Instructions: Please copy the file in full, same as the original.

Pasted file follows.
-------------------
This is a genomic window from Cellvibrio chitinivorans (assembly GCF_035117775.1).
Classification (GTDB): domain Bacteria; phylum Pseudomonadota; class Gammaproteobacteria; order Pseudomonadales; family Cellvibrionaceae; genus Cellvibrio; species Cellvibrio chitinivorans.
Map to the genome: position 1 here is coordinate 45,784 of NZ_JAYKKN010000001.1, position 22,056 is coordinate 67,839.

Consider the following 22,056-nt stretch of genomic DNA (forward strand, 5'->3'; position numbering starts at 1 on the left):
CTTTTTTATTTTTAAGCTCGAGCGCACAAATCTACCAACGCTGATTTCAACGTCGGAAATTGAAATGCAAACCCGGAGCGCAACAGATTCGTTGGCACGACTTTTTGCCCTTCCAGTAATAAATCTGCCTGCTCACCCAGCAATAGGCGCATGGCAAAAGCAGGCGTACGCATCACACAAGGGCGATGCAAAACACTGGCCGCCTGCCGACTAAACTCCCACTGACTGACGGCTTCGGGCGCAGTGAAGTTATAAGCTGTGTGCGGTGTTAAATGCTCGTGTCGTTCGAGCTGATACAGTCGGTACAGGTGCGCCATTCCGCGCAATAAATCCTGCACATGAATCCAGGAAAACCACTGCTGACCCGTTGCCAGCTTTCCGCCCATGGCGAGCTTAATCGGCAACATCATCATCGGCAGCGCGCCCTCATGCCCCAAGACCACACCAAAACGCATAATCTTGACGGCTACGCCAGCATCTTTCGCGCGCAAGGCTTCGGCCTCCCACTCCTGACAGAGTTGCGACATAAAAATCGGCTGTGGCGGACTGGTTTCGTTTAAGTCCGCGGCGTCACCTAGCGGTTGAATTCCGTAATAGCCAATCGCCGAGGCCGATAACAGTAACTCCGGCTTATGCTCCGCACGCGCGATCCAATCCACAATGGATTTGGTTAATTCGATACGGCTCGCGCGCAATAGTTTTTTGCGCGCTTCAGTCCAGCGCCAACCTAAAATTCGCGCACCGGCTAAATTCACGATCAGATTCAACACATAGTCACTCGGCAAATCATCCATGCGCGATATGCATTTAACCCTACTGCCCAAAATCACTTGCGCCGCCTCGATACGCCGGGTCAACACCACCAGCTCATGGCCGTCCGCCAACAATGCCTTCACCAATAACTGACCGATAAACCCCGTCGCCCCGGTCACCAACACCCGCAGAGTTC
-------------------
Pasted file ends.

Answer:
This is a genomic window from Cellvibrio chitinivorans (assembly GCF_035117775.1).
Classification (GTDB): domain Bacteria; phylum Pseudomonadota; class Gammaproteobacteria; order Pseudomonadales; family Cellvibrionaceae; genus Cellvibrio; species Cellvibrio chitinivorans.
Map to the genome: position 1 here is coordinate 45,784 of NZ_JAYKKN010000001.1, position 22,056 is coordinate 67,839.

Consider the following 22,056-nt stretch of genomic DNA (forward strand, 5'->3'; position numbering starts at 1 on the left):
CTTTTTTATTTTTAAGCTCGAGCGCACAAATCTACCAACGCTGATTTCAACGTCGGAAATTGAAATGCAAACCCGGAGCGCAACAGATTCGTTGGCACGACTTTTTGCCCTTCCAGTAATAAATCTGCCTGCTCACCCAGCAATAGGCGCATGGCAAAAGCAGGCGTACGCATCACACAAGGGCGATGCAAAACACTGGCCGCCTGCCGACTAAACTCCCACTGACTGACGGCTTCGGGCGCAGTGAAGTTATAAGCTGTGTGCGGTGTTAAATGCTCGTGTCGTTCGAGCTGATACAGTCGGTACAGGTGCGCCATTCCGCGCAATAAATCCTGCACATGAATCCAGGAAAACCACTGCTGACCCGTTGCCAGCTTTCCGCCCATGGCGAGCTTAATCGGCAACATCATCATCGGCAGCGCGCCCTCATGCCCCAAGACCACACCAAAACGCATAATCTTGACGGCTACGCCAGCATCTTTCGCGCGCAAGGCTTCGGCCTCCCACTCCTGACAGAGTTGCGACATAAAAATCGGCTGTGGCGGACTGGTTTCGTTTAAGTCCGCGGCGTCACCTAGCGGTTGAATTCCGTAATAGCCAATCGCCGAGGCCGATAACAGTAACTCCGGCTTATGCTCCGCACGCGCGATCCAATCCACAATGGATTTGGTTAATTCGATACGGCTCGCGCGCAATAGTTTTTTGCGCGCTTCAGTCCAGCGCCAACCTAAAATTCGCGCACCGGCTAAATTCACGATCAGATTCAACACATAGTCACTCGGCAAATCATCCATGCGCGATATGCATTTAACCCTACTGCCCAAAATCACTTGCGCCGCCTCGATACGCCGGGTCAACACCACCAGCTCATGGCCGTCCGCCAACAATGCCTTCACCAATAACTGACCGATAAACCCCGTCGCCCCGGTCACCAACACCCGCAGAGTTC